• http://waitingfornextyear.com @WFNYTD

    Perez needs to have a thicker skin…or call him out privately to his face. It makes him look soft when he tweets at Hoynes like that.

  • mgbode

    @Scott – good point on Acta embracing it.

  • Harv 21

    Read the tweets, get upset, have a party, Chris. Fine by me as long as you’re thick-skinned in the 9th.

  • http://blog.clevelandsportstorture.com/ CleSporTorture Doug

    Hoynes is a beat writer for a newspaper, not a member of tribe’s PR staff writing for clevelandindians.com. The Indians have been struggling and it’s Hoynes’s job to point out faults. Perez’s tweet is a little ignorant IMO.

  • NJ

    Well done, Chris.

    I find most of the Cleveland media to be extremely negative (and downright annoying). And that’s just with what I read on the net. Based on what others have said here and elsewhere, the talk show guys have been savaging this team from day one. Even when they were winning. So good for Perez for saying something. The local media played a significant part (imo) in running Mangini out of town so best to keep your guard up and speak out when you feel the need.

    Oddly, I don’t mind Hoynes. He always seemed pretty fair compared to the rest.

  • Jake

    Yes, Perez needs to shake off those tweets because he will receive a lot of criticism during his professional career, so one tweet by a Cleveland reporter is the least of those criticisms. But Perez was grieving, so I think he deserves a pass, I know how I can be when I am emotional, and its good to see Perez get emotional sometimes, because he happens to be the closer, a position that relies on emotion as Borowski so elequently put the other night in the booth.

    Now for Hoynes… You are allowed to say whatever you like, but as all reporters know, anything you say you should be willing to defend. Hiding behind a computer screen while calling athletes out makes a person a coward, not a beat reporter. Especially when it comes to twitter. Now I know what he said really wasn’t that bad, and I don’t think Hoynes meant much by it or was acting cowardly at all.

    I think Craig is reading into this a bit too much because in my honest opinion, Perez and Hoynes really dont care that much about what the other said. Hoynes was just tweeting, and Perez got defensive. Big deal!

  • Karsten

    Or you could give him a break, his grandma just died and he was a little off. I’d probably snap at someone talking down at my team too if I just had a close relative die as well.

  • jimkanicki

    i think perez is the one in need of a social networking primer. that’s one whiny tweet above.

    i stopped following him last weekend when he tweeted about his hipster breakfast spot in SF, known only by locals and him.

    http://twitter.com/#!/ChrisPerez54/status/85013889892360192
    http://twitter.com/#!/ChrisPerez54/status/85015172405661697

    tweeting about breakfast = your motorcycle is halfway up the ramp fronting the shark tank.

  • http://www.whitecollarredneck.com Narm

    Paul Hoynes probably blames the financial crisis, global warming and SARS on the Dolans.

    From all accounts he is an extremely nice guy – but he lacks any sort of journalistic credibility in that he presents articles as facts but skews them to reflect poorly on the team.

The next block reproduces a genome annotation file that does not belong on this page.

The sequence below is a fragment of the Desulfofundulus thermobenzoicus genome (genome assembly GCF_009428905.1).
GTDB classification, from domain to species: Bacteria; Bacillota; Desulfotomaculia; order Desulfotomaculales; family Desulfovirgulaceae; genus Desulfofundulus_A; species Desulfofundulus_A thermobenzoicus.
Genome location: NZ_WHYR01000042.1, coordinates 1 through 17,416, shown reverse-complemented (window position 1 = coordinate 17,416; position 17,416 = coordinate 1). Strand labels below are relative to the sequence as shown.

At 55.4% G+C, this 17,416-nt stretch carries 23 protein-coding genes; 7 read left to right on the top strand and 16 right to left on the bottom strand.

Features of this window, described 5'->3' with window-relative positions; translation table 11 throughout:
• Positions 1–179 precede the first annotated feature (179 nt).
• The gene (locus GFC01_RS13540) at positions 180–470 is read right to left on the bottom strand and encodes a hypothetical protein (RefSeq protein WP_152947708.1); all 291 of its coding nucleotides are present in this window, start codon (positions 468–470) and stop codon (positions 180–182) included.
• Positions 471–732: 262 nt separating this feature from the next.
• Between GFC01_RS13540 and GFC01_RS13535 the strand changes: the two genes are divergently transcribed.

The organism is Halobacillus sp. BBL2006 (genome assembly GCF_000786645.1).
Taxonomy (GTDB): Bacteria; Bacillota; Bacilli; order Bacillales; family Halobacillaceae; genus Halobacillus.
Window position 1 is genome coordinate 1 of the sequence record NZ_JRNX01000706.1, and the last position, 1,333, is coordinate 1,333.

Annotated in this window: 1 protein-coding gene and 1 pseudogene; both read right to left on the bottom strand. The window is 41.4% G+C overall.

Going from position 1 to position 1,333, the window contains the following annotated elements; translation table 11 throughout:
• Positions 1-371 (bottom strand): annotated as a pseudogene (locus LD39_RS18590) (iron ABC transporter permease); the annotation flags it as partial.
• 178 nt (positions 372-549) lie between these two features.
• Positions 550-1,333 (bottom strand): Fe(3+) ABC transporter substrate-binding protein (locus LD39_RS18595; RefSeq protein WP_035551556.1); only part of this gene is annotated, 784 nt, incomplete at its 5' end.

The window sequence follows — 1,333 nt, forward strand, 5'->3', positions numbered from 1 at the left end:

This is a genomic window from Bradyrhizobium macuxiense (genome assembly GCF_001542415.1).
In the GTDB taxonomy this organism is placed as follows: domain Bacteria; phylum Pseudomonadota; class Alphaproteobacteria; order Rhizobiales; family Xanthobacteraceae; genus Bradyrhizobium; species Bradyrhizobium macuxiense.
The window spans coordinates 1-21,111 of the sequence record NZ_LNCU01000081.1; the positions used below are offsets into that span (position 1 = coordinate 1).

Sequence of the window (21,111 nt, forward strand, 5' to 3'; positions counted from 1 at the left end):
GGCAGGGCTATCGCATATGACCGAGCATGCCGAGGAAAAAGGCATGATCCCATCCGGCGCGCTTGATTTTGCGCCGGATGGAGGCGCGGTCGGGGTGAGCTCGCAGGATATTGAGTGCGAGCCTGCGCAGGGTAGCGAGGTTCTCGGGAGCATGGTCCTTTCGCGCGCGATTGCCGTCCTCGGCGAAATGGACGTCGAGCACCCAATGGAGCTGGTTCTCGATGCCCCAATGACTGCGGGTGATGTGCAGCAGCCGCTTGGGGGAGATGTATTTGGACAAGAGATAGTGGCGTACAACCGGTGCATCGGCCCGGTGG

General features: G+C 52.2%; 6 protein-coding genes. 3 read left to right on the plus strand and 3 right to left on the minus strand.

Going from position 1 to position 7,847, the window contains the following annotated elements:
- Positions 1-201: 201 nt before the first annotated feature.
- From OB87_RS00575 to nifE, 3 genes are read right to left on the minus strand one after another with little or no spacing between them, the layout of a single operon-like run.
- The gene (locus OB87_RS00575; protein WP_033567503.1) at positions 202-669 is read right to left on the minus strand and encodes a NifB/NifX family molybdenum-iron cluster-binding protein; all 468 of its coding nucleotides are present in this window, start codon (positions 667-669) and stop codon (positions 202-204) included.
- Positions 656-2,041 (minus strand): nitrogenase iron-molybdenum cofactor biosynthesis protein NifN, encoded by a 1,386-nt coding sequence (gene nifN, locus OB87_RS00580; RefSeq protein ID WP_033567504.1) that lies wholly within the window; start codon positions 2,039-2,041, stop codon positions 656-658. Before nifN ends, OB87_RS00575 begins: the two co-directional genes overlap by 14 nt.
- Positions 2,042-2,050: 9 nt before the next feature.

The Dolans take a huge chunk, but Hoynes does his best to continue the negative narrative and turn off most Clevelanders from this team.

  • DCTribeFan

    They both would have been well-served to have left the last sentence off their “TWEETS”.

    Having said that, the PD sports coverage is pretty lame and thin in its coverage of Cleveland sports in general. The only in depth writer of any value was the big guy who wrote about the Cavs, and he turned out to be a shill for LeQuit. I thought the DC writers (that I’m subjected to daily) were weak, but Cleveland coverage is a few notches below even that.

  • Believelander

    Gotta say, having someone in your family die, then having a Cleveland sportswriter drop some negativity about your team on a day where there’s some positivity to be found, and snapping at that guy, is kind of understandable. I mean, I remember the day -my- grandma died, and it’s pretty much on my top 10 for worst days of -my- life.

  • EdTheRevelator

    Pure Rage was being overly sensitive to this tweet, but Hoynes kinda needed to be put in his place. He’s a pretty lazy journalist, and and seems to suffer from an unusual sense of cynicism (given his position) that many Cleveland fans do, coupled with a lack of (or ignorance of) knowledge about the modern business of baseball, only he has a *very* public forum to voice his opinions. It is impossible to be a completely subjective journalist, opinions always seep into articles. But Hoynes is downright blatant about it. The Indians have been FAR from a perfect franchise in recent years but Hoynes appears to always be longing for the 1990’s, not realizing that was 20 years ago. Then, there’s the issue of his flaunted ignorance of advanced statistics. I get it, he’s an old-school reporter. So’s Terry Pluto, and while he isn’t perfect by any means, he at least tries to use them. If this was the tweet that got Perez to point it out, so be it. /rant